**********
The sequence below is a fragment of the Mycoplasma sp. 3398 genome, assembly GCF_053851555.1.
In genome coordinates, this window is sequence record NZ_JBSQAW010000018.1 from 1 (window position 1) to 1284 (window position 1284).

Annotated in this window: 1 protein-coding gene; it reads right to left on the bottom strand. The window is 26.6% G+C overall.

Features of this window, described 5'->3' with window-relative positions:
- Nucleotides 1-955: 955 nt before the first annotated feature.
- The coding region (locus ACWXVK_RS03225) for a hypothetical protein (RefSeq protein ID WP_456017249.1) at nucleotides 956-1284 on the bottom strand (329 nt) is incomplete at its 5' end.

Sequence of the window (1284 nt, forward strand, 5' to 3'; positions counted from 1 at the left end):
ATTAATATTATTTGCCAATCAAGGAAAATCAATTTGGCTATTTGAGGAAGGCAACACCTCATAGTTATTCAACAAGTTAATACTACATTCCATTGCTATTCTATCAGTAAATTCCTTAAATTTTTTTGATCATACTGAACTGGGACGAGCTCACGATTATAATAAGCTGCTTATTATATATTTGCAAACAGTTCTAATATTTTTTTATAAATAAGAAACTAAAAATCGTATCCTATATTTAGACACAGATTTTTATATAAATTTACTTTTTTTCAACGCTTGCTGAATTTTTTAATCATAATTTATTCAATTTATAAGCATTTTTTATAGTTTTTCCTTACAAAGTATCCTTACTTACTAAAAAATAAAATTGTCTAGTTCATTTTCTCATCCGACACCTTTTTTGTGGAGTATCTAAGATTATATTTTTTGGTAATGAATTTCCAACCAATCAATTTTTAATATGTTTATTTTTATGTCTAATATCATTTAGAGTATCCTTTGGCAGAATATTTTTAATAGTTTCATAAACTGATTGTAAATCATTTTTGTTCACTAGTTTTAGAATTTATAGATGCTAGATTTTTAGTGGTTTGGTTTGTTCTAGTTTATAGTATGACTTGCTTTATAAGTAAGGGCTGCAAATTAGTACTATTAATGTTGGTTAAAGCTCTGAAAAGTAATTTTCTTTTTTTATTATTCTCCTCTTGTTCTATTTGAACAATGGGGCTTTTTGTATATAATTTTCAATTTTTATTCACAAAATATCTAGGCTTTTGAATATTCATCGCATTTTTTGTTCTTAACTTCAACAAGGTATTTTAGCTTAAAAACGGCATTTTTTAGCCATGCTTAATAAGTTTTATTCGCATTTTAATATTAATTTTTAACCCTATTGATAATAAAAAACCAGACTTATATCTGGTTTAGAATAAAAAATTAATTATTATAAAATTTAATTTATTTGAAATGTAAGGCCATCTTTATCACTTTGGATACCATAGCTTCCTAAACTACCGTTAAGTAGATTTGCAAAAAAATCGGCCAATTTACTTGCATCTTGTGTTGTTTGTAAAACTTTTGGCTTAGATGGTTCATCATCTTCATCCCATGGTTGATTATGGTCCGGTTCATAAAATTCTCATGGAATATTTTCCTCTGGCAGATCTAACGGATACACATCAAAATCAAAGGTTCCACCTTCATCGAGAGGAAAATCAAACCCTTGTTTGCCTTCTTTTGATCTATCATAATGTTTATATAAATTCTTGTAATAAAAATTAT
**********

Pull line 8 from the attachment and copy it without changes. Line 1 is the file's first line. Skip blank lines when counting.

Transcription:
ATTAATATTATTTGCCAATCAAGGAAAATCAATTTGGCTATTTGAGGAAGGCAACACCTCATAGTTATTCAACAAGTTAATACTACATTCCATTGCTATTCTATCAGTAAATTCCTTAAATTTTTTTGATCATACTGAACTGGGACGAGCTCACGATTATAATAAGCTGCTTATTATATATTTGCAAACAGTTCTAATATTTTTTTATAAATAAGAAACTAAAAATCGTATCCTATATTTAGACACAGATTTTTATATAAATTTACTTTTTTTCAACGCTTGCTGAATTTTTTAATCATAATTTATTCAATTTATAAGCATTTTTTATAGTTTTTCCTTACAAAGTATCCTTACTTACTAAAAAATAAAATTGTCTAGTTCATTTTCTCATCCGACACCTTTTTTGTGGAGTATCTAAGATTATATTTTTTGGTAATGAATTTCCAACCAATCAATTTTTAATATGTTTATTTTTATGTCTAATATCATTTAGAGTATCCTTTGGCAGAATATTTTTAATAGTTTCATAAACTGATTGTAAATCATTTTTGTTCACTAGTTTTAGAATTTATAGATGCTAGATTTTTAGTGGTTTGGTTTGTTCTAGTTTATAGTATGACTTGCTTTATAAGTAAGGGCTGCAAATTAGTACTATTAATGTTGGTTAAAGCTCTGAAAAGTAATTTTCTTTTTTTATTATTCTCCTCTTGTTCTATTTGAACAATGGGGCTTTTTGTATATAATTTTCAATTTTTATTCACAAAATATCTAGGCTTTTGAATATTCATCGCATTTTTTGTTCTTAACTTCAACAAGGTATTTTAGCTTAAAAACGGCATTTTTTAGCCATGCTTAATAAGTTTTATTCGCATTTTAATATTAATTTTTAACCCTATTGATAATAAAAAACCAGACTTATATCTGGTTTAGAATAAAAAATTAATTATTATAAAATTTAATTTATTTGAAATGTAAGGCCATCTTTATCACTTTGGATACCATAGCTTCCTAAACTACCGTTAAGTAGATTTGCAAAAAAATCGGCCAATTTACTTGCATCTTGTGTTGTTTGTAAAACTTTTGGCTTAGATGGTTCATCATCTTCATCCCATGGTTGATTATGGTCCGGTTCATAAAATTCTCATGGAATATTTTCCTCTGGCAGATCTAACGGATACACATCAAAATCAAAGGTTCCACCTTCATCGAGAGGAAAATCAAACCCTTGTTTGCCTTCTTTTGATCTATCATAATGTTTATATAAATTCTTGTAATAAAAATTAT